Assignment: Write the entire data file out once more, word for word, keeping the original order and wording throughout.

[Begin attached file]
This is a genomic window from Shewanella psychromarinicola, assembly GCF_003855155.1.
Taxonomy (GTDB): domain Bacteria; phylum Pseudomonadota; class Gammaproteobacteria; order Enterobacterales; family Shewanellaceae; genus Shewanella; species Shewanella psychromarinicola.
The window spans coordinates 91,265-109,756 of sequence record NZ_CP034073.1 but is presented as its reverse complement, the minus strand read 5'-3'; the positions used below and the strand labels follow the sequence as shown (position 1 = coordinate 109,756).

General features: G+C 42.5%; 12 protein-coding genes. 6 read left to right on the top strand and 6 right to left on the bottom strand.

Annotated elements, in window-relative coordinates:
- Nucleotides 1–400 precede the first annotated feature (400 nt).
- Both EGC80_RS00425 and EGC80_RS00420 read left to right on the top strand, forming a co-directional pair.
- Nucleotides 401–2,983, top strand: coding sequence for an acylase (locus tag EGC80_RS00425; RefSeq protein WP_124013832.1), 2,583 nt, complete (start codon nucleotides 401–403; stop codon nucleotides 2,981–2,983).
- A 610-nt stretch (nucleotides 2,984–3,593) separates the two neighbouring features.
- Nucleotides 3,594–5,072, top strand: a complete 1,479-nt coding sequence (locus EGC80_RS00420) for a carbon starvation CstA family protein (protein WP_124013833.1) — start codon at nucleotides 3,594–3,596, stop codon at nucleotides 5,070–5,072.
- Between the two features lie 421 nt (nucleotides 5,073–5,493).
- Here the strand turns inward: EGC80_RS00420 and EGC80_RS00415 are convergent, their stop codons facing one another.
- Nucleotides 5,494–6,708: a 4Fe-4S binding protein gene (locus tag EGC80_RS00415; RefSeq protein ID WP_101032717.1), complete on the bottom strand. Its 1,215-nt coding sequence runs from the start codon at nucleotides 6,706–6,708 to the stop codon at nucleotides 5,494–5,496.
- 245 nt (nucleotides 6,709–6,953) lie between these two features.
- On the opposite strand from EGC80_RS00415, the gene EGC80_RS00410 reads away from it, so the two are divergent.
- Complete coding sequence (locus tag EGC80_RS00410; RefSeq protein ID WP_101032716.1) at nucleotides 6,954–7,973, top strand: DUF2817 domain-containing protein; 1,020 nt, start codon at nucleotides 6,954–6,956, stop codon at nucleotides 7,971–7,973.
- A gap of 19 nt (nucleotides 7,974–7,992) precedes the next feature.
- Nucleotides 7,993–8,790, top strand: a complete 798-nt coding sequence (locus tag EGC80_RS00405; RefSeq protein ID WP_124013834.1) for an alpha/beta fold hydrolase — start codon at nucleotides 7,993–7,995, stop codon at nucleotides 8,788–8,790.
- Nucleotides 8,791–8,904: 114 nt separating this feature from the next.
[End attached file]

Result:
This is a genomic window from Shewanella psychromarinicola, assembly GCF_003855155.1.
Taxonomy (GTDB): domain Bacteria; phylum Pseudomonadota; class Gammaproteobacteria; order Enterobacterales; family Shewanellaceae; genus Shewanella; species Shewanella psychromarinicola.
The window spans coordinates 91,265-109,756 of sequence record NZ_CP034073.1 but is presented as its reverse complement, the minus strand read 5'-3'; the positions used below and the strand labels follow the sequence as shown (position 1 = coordinate 109,756).

General features: G+C 42.5%; 12 protein-coding genes. 6 read left to right on the top strand and 6 right to left on the bottom strand.

Annotated elements, in window-relative coordinates:
- Nucleotides 1–400 precede the first annotated feature (400 nt).
- Both EGC80_RS00425 and EGC80_RS00420 read left to right on the top strand, forming a co-directional pair.
- Nucleotides 401–2,983, top strand: coding sequence for an acylase (locus tag EGC80_RS00425; RefSeq protein WP_124013832.1), 2,583 nt, complete (start codon nucleotides 401–403; stop codon nucleotides 2,981–2,983).
- A 610-nt stretch (nucleotides 2,984–3,593) separates the two neighbouring features.
- Nucleotides 3,594–5,072, top strand: a complete 1,479-nt coding sequence (locus EGC80_RS00420) for a carbon starvation CstA family protein (protein WP_124013833.1) — start codon at nucleotides 3,594–3,596, stop codon at nucleotides 5,070–5,072.
- Between the two features lie 421 nt (nucleotides 5,073–5,493).
- Here the strand turns inward: EGC80_RS00420 and EGC80_RS00415 are convergent, their stop codons facing one another.
- Nucleotides 5,494–6,708: a 4Fe-4S binding protein gene (locus tag EGC80_RS00415; RefSeq protein ID WP_101032717.1), complete on the bottom strand. Its 1,215-nt coding sequence runs from the start codon at nucleotides 6,706–6,708 to the stop codon at nucleotides 5,494–5,496.
- 245 nt (nucleotides 6,709–6,953) lie between these two features.
- On the opposite strand from EGC80_RS00415, the gene EGC80_RS00410 reads away from it, so the two are divergent.
- Complete coding sequence (locus tag EGC80_RS00410; RefSeq protein ID WP_101032716.1) at nucleotides 6,954–7,973, top strand: DUF2817 domain-containing protein; 1,020 nt, start codon at nucleotides 6,954–6,956, stop codon at nucleotides 7,971–7,973.
- A gap of 19 nt (nucleotides 7,974–7,992) precedes the next feature.
- Nucleotides 7,993–8,790, top strand: a complete 798-nt coding sequence (locus tag EGC80_RS00405; RefSeq protein ID WP_124013834.1) for an alpha/beta fold hydrolase — start codon at nucleotides 7,993–7,995, stop codon at nucleotides 8,788–8,790.
- Nucleotides 8,791–8,904: 114 nt separating this feature from the next.